Baby Goats

Reader Contribution by Betty Taylor
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The natural world is as brutal as it is beautiful. Life and death spiral around each other like yin and yang. You don’t get one without the other. And so it is with goat farming and baby goats!

Last week, a riot of healthy, gamboling goat kids burst forth onto Persimmon Ridge Goat and Honey Farm, pushing away January’s cold dreariness as if it were a heavy theater curtain before a lively spring production. Babies appeared within days of one another, defying the polar vortex with their vim and vigor. I giddily but impotently attended every birth, marveling at each doe’s competence.

Almost as soon as her kid arrived, diving out nose and front hooves first, mom attended it, licking away the caul from around its nose and drying its coat before the freezing weather could chill the newborn.

Amazingly, each kid pushed itself up on wobbly legs and searched for and found the teat with no interference from me. Simply amazing!

Until the last doe.

Reba, my red and white doe, had grown bigger than the others. Maybe she was going to have twins? triplets? All the signs of labor came. Her udder filled, the ligaments on either side of her tail “melted” away, her mucous plug dislodged–but no labor and no kid. I was sure she was going to kid on Thursday as she became restless, couldn’t get comfortable, did not eat, and moved about getting up and laying down only to get up again.

But when evening came, she returned to the goat shed, ate some hay, and settled in with the others. When I checked on her during the night, she was quietly nestled in with her sisters, no sign of labor or distress.

The next day about mid-morning, she began pushing. A strand of broken caul and umbilical cord appeared but nothing more. A little buckling born of another doe romped around her, and between pushes, Reba would lick him as if she were cleaning him of his caul. I thought of restraining him from her but decided to let them be. Usually pushing is followed by the birth of a kid within about 30 minutes.

After an hour and a half of pushing, I scrubbed and lubed up (I used a salve that I concoct of olive oil, beeswax, comfrey, and tea tree oil in hopes of preventing the introduction of infection) and checked her. I didn’t feel anything shaped like hooves or head. I weighed putting her down against a vet bill. A quick bullet in the right spot may sound cruel if you’ve just started out in the farming or homesteading life, but if you’ve been at it for a while, you understand. It breaks your heart, but you understand. I thought the kid was probably dead by now, but maybe we could still save Reba.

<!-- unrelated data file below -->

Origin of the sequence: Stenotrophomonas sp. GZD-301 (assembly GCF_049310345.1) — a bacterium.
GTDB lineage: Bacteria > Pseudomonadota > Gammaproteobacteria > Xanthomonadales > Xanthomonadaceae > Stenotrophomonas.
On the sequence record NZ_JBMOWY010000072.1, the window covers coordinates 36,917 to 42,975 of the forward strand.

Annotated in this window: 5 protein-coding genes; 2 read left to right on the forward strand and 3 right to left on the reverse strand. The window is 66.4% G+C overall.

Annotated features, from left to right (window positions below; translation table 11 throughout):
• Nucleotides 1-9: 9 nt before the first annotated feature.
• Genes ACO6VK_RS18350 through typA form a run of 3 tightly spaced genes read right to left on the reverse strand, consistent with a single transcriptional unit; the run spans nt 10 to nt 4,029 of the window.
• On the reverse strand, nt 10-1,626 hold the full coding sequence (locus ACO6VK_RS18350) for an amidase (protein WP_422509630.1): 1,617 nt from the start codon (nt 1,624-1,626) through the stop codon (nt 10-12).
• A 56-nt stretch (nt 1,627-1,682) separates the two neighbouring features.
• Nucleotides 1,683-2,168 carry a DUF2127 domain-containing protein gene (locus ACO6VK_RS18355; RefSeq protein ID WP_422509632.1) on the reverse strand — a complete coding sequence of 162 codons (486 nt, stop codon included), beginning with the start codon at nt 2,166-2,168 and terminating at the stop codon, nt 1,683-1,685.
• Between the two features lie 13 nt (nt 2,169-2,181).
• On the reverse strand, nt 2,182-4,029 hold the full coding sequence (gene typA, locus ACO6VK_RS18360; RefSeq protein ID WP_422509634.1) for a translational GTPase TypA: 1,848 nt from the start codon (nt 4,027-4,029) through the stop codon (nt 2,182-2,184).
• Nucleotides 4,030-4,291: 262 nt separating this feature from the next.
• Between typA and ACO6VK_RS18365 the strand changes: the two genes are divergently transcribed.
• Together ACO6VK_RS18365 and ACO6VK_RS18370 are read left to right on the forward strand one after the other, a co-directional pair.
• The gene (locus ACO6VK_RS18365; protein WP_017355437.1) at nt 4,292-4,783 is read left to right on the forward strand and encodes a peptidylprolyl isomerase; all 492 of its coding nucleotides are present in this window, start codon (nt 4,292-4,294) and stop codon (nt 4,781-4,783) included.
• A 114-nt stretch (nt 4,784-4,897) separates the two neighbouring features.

I called the vet who said to bring her in, so I loaded her into the passenger seat of the pickup and drove into town. Not wanting to expose her to other sick animals or infected stalls, the vet was more than happy to tend to her in the front seat of my pickup. The kid had died, probably the day before, and would be pulled out in pieces unless I wanted to pay for a C-section. With a C-section, I might not be able to breed her again and her chances of dying from an infection afterward were great. The other option was to sedate her, evacuate her uterus as best we could, give her antibiotics, and send her home to heal, or die of infection.

The vet said that the kid had been malformed and the head was turned back over the body, making it impossible for her to push it out. It had been dead long enough that it was beginning to disintegrate and infection was likely, even with antibiotics. If she survived, the vet believed that she could kid normally in the future. I held Reba’s head and watched stoically as the kid was pulled from her in pieces.

I took her home and propped her up over a straw bale, belly supported and all four feet on the ground, to prevent bloat until the anesthetic wore off. I cleaned her vulva with warm soapy water, applied more comfrey salve, and I waited. At nightfall, she showed no sign of coming around. I left her thinking, she’ll make it or she won’t.

A little after midnight, I bundled up and went out to check on her. She had moved from her straw-bale sling and taken up her place among the other goats–she was going to be fine! And even more amazing, the little buckling that she’d been cleaning while she was in labor was nestled up against her!

Most does are intolerant of and will push away kids that don’t belong to them. But because of the oxytocin flooding her system as she labored, Reba had bonded with this little guy. He now takes full advantage of this fact. He goes home to nurse from his mother, but hangs out in the pasture with Auntie Reba, and she protects him from all those other big, bad kids and their mothers!

A sad beginning or a happy ending? It’s both. It’s the brutal, beautiful spiral of nature.

Picture of baby goat with mom and Auntie Reba.

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